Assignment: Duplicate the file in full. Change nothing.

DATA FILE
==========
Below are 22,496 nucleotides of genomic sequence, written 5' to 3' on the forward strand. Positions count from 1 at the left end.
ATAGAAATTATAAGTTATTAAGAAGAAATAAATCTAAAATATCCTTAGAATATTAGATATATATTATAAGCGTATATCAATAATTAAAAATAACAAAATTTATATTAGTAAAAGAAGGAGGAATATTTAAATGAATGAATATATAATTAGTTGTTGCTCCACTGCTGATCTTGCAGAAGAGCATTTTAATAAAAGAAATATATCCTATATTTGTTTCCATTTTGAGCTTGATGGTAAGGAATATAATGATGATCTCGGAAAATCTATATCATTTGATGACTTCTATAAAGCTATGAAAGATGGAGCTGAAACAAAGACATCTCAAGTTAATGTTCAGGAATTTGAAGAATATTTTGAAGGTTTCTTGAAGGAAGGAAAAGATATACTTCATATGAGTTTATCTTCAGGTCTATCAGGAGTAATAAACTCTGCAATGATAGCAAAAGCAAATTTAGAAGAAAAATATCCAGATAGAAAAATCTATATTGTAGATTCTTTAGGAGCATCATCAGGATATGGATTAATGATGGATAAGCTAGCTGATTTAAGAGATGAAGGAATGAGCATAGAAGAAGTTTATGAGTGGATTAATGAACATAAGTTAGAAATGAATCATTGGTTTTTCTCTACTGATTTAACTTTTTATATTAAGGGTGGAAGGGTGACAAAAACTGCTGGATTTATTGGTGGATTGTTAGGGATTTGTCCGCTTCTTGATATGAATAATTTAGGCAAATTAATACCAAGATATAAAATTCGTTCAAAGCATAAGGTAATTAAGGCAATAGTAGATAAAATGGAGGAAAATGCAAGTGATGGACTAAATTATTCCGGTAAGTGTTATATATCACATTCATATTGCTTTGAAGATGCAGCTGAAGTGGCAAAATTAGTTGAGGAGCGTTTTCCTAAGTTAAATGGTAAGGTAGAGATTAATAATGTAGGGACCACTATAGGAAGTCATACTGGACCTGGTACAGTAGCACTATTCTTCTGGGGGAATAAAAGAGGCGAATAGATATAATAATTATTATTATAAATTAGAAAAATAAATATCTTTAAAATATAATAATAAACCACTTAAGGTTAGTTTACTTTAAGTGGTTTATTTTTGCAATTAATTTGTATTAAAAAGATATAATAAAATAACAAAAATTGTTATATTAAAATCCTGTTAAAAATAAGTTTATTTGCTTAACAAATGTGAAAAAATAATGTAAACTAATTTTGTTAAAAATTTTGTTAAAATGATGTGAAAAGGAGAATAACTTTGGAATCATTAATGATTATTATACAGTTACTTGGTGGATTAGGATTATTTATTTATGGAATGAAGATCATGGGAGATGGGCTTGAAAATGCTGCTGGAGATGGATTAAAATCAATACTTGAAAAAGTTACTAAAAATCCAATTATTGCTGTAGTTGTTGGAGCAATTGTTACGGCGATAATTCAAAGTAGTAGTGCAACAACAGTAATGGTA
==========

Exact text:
Below are 22,496 nucleotides of genomic sequence, written 5' to 3' on the forward strand. Positions count from 1 at the left end.
ATAGAAATTATAAGTTATTAAGAAGAAATAAATCTAAAATATCCTTAGAATATTAGATATATATTATAAGCGTATATCAATAATTAAAAATAACAAAATTTATATTAGTAAAAGAAGGAGGAATATTTAAATGAATGAATATATAATTAGTTGTTGCTCCACTGCTGATCTTGCAGAAGAGCATTTTAATAAAAGAAATATATCCTATATTTGTTTCCATTTTGAGCTTGATGGTAAGGAATATAATGATGATCTCGGAAAATCTATATCATTTGATGACTTCTATAAAGCTATGAAAGATGGAGCTGAAACAAAGACATCTCAAGTTAATGTTCAGGAATTTGAAGAATATTTTGAAGGTTTCTTGAAGGAAGGAAAAGATATACTTCATATGAGTTTATCTTCAGGTCTATCAGGAGTAATAAACTCTGCAATGATAGCAAAAGCAAATTTAGAAGAAAAATATCCAGATAGAAAAATCTATATTGTAGATTCTTTAGGAGCATCATCAGGATATGGATTAATGATGGATAAGCTAGCTGATTTAAGAGATGAAGGAATGAGCATAGAAGAAGTTTATGAGTGGATTAATGAACATAAGTTAGAAATGAATCATTGGTTTTTCTCTACTGATTTAACTTTTTATATTAAGGGTGGAAGGGTGACAAAAACTGCTGGATTTATTGGTGGATTGTTAGGGATTTGTCCGCTTCTTGATATGAATAATTTAGGCAAATTAATACCAAGATATAAAATTCGTTCAAAGCATAAGGTAATTAAGGCAATAGTAGATAAAATGGAGGAAAATGCAAGTGATGGACTAAATTATTCCGGTAAGTGTTATATATCACATTCATATTGCTTTGAAGATGCAGCTGAAGTGGCAAAATTAGTTGAGGAGCGTTTTCCTAAGTTAAATGGTAAGGTAGAGATTAATAATGTAGGGACCACTATAGGAAGTCATACTGGACCTGGTACAGTAGCACTATTCTTCTGGGGGAATAAAAGAGGCGAATAGATATAATAATTATTATTATAAATTAGAAAAATAAATATCTTTAAAATATAATAATAAACCACTTAAGGTTAGTTTACTTTAAGTGGTTTATTTTTGCAATTAATTTGTATTAAAAAGATATAATAAAATAACAAAAATTGTTATATTAAAATCCTGTTAAAAATAAGTTTATTTGCTTAACAAATGTGAAAAAATAATGTAAACTAATTTTGTTAAAAATTTTGTTAAAATGATGTGAAAAGGAGAATAACTTTGGAATCATTAATGATTATTATACAGTTACTTGGTGGATTAGGATTATTTATTTATGGAATGAAGATCATGGGAGATGGGCTTGAAAATGCTGCTGGAGATGGATTAAAATCAATACTTGAAAAAGTTACTAAAAATCCAATTATTGCTGTAGTTGTTGGAGCAATTGTTACGGCGATAATTCAAAGTAGTAGTGCAACAACAGTAATGGTA